Ceramics in Mainland Southeast Asia:
Collections in the Freer Gallery of Art and Arthur M. Sackler Gallery

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Pot with overall paddle-impressed texture

  • Earthenware
  • 22.9 x 28.5 cm
  • 16th-17th century, Ayutthaya period
  • Origin: Chao Phraya River network, Central Thailand
  • Gift of Osborne and Gratia Hauge, and Victor and Takako Hauge
  • S2005.403


Pot of compressed globular form with round bottom blackened from cooking, broad cylindrical neck and rolled lip.
Clay: salmon-pink earthenware.
Glaze: none.
Decoration: three different paddle-impressed textures—a row of panels filled with diagonal lines on the shoulder, diamond-shaped pattern on the body; four circular bands of linear pattern on the bottom.

Curatorial Remarks

1. (Candy Chan, May 23, 2003) Shards with the same pressed decoration were excavated from the Ban Tao Hai kilns, in Phitsanulok, Thailand (Hein and Sangkhanukit 1985, 82, photo 15 [A890]).

Spinks points out that earthenware pots of this type were made at kilns along the Maenam Chao Phraya river in Ayutthaya during the Ayutthaya period (AD 1350–1763). Yet, no exact kilnsite has been reported (Spinks 1976 188–189, pl. 4).

Hein, Don, and Prachote Sangkhanukit. 1985. Report on the Excavation of the Ban Tao Hai kilns, Phitsanulok, Thailand. Research Centre for Southeast Asian Ceramics Papers 1. Adelaide: University of Adelaide.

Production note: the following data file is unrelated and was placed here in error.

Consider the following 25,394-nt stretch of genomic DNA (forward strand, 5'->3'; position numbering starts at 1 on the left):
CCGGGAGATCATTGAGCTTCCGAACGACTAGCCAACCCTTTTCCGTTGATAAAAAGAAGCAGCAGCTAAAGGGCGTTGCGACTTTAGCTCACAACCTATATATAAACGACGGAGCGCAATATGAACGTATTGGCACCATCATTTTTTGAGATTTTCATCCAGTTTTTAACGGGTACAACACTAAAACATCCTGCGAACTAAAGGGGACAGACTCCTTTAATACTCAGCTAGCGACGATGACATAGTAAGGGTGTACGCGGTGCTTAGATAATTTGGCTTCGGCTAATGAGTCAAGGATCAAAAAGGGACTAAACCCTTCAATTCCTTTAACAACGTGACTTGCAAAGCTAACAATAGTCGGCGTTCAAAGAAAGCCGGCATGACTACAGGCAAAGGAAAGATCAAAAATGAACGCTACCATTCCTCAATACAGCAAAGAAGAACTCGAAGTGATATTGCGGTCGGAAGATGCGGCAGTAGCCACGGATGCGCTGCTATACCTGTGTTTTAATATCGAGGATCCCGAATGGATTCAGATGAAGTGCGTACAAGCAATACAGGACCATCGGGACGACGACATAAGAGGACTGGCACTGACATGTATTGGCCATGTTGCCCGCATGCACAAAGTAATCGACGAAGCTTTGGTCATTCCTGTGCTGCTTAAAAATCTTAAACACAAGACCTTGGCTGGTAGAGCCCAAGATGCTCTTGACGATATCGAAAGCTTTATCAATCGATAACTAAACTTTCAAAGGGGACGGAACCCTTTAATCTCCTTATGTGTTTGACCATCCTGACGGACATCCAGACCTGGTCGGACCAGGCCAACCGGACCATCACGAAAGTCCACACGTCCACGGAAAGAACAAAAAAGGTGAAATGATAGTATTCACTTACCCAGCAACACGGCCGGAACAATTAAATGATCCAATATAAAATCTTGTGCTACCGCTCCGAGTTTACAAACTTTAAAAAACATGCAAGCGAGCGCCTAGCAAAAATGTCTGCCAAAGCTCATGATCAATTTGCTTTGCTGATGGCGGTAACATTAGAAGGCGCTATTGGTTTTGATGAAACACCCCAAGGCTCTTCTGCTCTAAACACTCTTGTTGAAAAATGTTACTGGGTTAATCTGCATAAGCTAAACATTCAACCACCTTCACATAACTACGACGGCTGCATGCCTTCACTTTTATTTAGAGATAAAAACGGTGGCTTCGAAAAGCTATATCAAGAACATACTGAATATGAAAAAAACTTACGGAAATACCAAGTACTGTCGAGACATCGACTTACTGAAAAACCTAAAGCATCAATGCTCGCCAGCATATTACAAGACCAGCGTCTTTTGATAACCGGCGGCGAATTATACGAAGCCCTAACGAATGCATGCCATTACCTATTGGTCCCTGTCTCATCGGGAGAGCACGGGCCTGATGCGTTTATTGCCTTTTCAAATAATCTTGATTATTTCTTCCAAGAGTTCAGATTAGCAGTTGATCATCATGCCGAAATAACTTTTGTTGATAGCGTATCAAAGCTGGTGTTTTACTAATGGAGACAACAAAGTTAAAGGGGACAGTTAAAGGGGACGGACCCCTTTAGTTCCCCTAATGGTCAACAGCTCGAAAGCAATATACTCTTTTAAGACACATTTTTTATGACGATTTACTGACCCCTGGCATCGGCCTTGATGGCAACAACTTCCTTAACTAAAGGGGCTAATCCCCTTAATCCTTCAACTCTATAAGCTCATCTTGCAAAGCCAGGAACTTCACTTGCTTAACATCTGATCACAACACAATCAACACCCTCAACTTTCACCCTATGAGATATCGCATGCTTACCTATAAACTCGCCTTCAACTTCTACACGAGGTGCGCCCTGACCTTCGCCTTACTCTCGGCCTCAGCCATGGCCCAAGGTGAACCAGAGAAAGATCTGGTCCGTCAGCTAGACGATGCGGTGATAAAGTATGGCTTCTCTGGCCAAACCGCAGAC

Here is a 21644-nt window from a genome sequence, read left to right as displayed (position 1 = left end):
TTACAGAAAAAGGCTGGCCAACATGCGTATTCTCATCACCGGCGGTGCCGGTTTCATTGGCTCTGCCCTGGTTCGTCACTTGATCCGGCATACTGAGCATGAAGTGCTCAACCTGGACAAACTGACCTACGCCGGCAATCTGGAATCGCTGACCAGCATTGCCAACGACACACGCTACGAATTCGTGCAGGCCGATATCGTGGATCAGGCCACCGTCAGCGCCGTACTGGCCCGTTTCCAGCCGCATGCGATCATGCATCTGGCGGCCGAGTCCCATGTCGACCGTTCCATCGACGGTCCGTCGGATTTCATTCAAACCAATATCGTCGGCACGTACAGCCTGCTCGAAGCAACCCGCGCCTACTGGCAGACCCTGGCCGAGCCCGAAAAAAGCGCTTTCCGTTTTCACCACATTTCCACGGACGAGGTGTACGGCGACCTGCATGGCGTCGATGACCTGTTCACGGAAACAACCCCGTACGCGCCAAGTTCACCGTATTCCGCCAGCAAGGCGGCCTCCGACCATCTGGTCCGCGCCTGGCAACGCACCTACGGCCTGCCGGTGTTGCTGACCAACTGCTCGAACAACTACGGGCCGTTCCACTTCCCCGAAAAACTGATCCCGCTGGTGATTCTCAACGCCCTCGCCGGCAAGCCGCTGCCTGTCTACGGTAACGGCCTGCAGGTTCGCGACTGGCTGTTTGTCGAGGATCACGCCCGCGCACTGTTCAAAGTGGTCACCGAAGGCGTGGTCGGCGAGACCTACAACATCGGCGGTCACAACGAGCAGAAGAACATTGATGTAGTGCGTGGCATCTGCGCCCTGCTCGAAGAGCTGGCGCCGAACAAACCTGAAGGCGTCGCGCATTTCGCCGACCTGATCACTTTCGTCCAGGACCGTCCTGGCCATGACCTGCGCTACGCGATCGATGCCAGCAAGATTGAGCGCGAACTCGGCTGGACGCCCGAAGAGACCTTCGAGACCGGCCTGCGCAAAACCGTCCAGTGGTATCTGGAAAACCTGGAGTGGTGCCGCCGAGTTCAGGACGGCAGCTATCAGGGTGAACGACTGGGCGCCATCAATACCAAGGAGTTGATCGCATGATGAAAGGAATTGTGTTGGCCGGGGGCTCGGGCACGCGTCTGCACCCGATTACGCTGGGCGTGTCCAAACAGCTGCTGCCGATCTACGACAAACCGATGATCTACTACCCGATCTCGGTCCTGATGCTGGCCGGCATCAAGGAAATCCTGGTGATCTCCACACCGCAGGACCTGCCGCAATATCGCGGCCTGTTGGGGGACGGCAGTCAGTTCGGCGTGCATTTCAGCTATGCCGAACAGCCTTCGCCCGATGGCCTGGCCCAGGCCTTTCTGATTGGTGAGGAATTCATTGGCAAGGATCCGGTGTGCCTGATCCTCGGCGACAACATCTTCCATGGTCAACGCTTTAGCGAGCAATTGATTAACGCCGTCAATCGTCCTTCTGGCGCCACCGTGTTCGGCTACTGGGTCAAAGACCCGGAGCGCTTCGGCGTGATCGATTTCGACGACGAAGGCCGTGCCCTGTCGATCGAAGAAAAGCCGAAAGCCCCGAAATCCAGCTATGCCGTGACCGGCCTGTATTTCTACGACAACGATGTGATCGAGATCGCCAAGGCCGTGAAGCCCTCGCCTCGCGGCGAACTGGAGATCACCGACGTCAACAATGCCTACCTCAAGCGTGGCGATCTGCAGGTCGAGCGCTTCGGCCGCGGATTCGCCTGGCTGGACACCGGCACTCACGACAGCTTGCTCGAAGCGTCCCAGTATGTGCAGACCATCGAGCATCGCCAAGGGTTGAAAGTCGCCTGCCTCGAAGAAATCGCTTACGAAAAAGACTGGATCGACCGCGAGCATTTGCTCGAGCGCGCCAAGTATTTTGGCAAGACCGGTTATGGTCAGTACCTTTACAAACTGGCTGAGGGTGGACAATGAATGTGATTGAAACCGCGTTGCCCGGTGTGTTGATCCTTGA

Spinks, Charles N. 1976. "The Ayuddhaya Period Earthenwares, some Contemporary Thai Kilns, their Wares and Potting methods." The Journal of the Siam Society 64(2): 188–201.

2. (Louise Cort, 21 August 2003) The Hauges acquired most of their earthenware vessels in Ayutthaya and were under the impression that they dated to the Ayutthaya period and had been pulled out of the river. In fact, however, earthenware cooking pots are still made in the vicinity of Ayutthaya, as in many other communities, and it is very difficult to date such surviving wares.

In 1922 W. R. Graham wrote: "In the museum at Ayuthia where, under the fostering care of H. E. Phraya Boran Rajdhanindr, one of the most learned archaeologists of Siam, a very valuable collection of old pottery has been got together, there are many specimens of common earthenware of variable quality and design, that have been found amongst the ruins of that city and in the neighborhood, and that are all at least 150 years old. Some are very rough in texture and workmanship, and others are of fine clay, carefully executed and of graceful design. None of the articles are quite similar to the earthenware pots of today through the differences are in many instances small." (Graham 1922, 20).

Graham, W. A. 1922. "Pottery in Siam." The Journal of the Siam Society, 16(1): 1–27. Reprinted in Rooney, Dawn F. ed. 1986. Pp. 11–37 in Thai Pottery and Ceramics: collected articles from the Journal of the Siam Society, 1922–1980: Bangkok: The Siam Society.

3. (Louise Cort, 14 November 2011) Hobson published an unglazed earthenware pot of this shape, with similar combination of short, banded pattern radiating around the neck and rhomboid pattern on the body, as "Chou [Zhou] pottery" (Hobson 1915, vol. 1, fig. 2). The vessel was in the Eumorfopolous collection.

Hobson, R. L. 1915. Chinese Pottery and Porcelain. New York: Funk and Wagnalls.

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